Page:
Monday, March 16, 2015

Meat and Milk

For thousands of years Jews have had a prohibition against mixing meat with milk. This is a lot of work. It involves separate sets of dishes, and by separate I mean compulsively separate.  In the last hundred years some of our rules have found scientific justification. One might suppose that correlations were noticed between behaviors and consequences, but given the short life spans it is puzzling. A lot of this stuff didn’t make sense until we saw germs under the microscope. I can imagine some saying:
-I defecated near the well and nothing happened.
Torah sometimes cloaks common sense rules in mysticism. If they told men that sex after childbirth is bad for the mother it might not have made an impression.  I knew an obstetrician whose children were born nine months apart.  Telling him:
-She’s unclean, dammit,
might have been more effective. Sorry to go mystical but there is the possibility that the prohibition on mixing meat and milk may one day find hygienic justification. Perhaps we will one day learn that meat and milk affects the bacterial balance in our gut or something. Before dismissing our laws as ridiculous, you should bear in mind that some of the rules made sense, even or especially if we didn’t know why.
I ran across an interesting article:
In summary, the original directive was to hold the spring festival promptly and deliver what you have on hand. This injunction seems a little harsh:
-I don’t care if it’s nursing, kill that baby goat now!
They wanted to emphasize immediate harvest for both Purim and Passover so they repeated it.  Then another goof misread the injunction and threw it in with the dietary restrictions, early cut and paste. Out of context it reads:
-Don’t boil the baby goat in the milk of its mother.
I like this explanation; it fits with my view of how things work. To this day we take Bible out of context. It is comforting that this isn’t just recent. Because of this and since we are such neurotics, housewives have been wasting untold eons of labor:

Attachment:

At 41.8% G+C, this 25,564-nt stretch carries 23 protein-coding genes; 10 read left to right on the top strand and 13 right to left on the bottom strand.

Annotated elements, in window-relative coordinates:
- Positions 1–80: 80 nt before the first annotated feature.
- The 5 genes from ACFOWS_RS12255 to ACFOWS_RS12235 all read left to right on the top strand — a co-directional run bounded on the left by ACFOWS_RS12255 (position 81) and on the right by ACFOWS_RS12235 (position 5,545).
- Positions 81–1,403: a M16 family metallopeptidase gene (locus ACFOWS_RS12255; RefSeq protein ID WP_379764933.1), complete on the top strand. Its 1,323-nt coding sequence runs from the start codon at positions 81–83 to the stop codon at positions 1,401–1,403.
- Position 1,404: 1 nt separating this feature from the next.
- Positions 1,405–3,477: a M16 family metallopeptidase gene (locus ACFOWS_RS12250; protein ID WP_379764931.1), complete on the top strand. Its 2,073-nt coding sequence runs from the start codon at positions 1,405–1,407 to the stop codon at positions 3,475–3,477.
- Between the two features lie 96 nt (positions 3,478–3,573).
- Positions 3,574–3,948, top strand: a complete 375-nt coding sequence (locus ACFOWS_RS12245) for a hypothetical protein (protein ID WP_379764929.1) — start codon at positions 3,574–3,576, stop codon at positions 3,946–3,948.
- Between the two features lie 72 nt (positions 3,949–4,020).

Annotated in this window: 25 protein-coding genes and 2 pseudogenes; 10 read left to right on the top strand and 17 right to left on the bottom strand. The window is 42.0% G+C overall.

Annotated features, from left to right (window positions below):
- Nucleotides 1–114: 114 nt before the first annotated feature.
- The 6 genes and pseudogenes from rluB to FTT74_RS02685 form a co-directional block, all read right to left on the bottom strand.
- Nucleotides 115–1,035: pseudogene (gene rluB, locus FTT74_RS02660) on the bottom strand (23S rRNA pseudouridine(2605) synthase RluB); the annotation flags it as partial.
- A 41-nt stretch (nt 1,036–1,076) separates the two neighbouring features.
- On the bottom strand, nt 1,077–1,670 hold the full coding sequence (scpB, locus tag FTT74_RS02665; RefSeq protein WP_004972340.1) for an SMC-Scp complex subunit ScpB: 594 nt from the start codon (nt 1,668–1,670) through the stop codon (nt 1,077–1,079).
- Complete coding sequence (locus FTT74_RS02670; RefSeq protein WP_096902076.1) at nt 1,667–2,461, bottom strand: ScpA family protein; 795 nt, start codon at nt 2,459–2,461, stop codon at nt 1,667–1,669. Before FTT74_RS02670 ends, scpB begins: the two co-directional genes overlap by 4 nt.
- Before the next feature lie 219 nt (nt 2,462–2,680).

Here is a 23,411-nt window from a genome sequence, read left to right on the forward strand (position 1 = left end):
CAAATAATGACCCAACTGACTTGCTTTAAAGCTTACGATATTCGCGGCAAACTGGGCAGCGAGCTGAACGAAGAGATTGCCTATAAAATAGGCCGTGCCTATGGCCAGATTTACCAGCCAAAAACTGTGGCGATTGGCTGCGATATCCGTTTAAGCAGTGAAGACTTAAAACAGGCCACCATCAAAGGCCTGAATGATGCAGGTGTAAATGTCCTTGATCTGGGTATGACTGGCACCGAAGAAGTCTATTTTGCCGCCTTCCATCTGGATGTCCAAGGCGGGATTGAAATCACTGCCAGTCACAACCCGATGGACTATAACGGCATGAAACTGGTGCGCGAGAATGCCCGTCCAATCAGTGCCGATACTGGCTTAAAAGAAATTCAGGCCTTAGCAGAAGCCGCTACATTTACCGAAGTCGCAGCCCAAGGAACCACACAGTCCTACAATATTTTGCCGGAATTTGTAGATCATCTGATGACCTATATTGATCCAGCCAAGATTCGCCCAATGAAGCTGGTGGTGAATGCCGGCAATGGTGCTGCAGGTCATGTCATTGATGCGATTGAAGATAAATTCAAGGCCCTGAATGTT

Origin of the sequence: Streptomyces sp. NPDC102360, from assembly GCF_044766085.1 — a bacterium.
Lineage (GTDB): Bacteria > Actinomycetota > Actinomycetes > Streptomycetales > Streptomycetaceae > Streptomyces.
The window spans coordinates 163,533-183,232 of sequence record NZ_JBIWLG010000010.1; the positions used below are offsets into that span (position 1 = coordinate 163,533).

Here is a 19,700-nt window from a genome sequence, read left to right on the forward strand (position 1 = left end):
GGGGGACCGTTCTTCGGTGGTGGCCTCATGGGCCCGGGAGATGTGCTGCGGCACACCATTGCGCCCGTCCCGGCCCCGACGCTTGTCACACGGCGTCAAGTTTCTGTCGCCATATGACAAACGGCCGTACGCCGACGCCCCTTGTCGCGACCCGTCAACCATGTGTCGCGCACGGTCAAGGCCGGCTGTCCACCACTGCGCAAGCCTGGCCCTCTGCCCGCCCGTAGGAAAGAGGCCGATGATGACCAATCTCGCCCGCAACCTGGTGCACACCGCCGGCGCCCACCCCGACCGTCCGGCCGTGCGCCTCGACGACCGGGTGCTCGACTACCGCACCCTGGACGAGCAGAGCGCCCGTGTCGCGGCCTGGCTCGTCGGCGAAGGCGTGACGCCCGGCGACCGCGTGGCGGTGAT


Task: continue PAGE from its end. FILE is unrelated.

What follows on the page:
-But it reinforced your identity.
Talmud isn’t much help, a lot of blather about parts per thousand. This indicates to me that most people thought this silly.
Still these passages survived interminable manual transcription and edit. I think most people reading the text have an image of shepherds feeling a mammalian kinship with their flock.  That seems awfully sweet. Which does make it suspect.  But we are not talking about the shepherds any more but the scribes doing the transcription.
This would make the neurotic response of dietary prohibition a reaction against recognizing our kinship with our livestock.  The proper generalization of the normative interpretation would be to quit tormenting our food: catch and release, veal, factory farms, and farcie.
I’ve always thought ice cream would go well at Passover.
This reminds me of a story:  There was a woman who was a concentration camp guard.  After the war she came to Los Angeles and married a Jew. After many years he died and it somehow came out that she had been a war criminal and she was deported. At which point the women said:
-Hasn’t she suffered enough?

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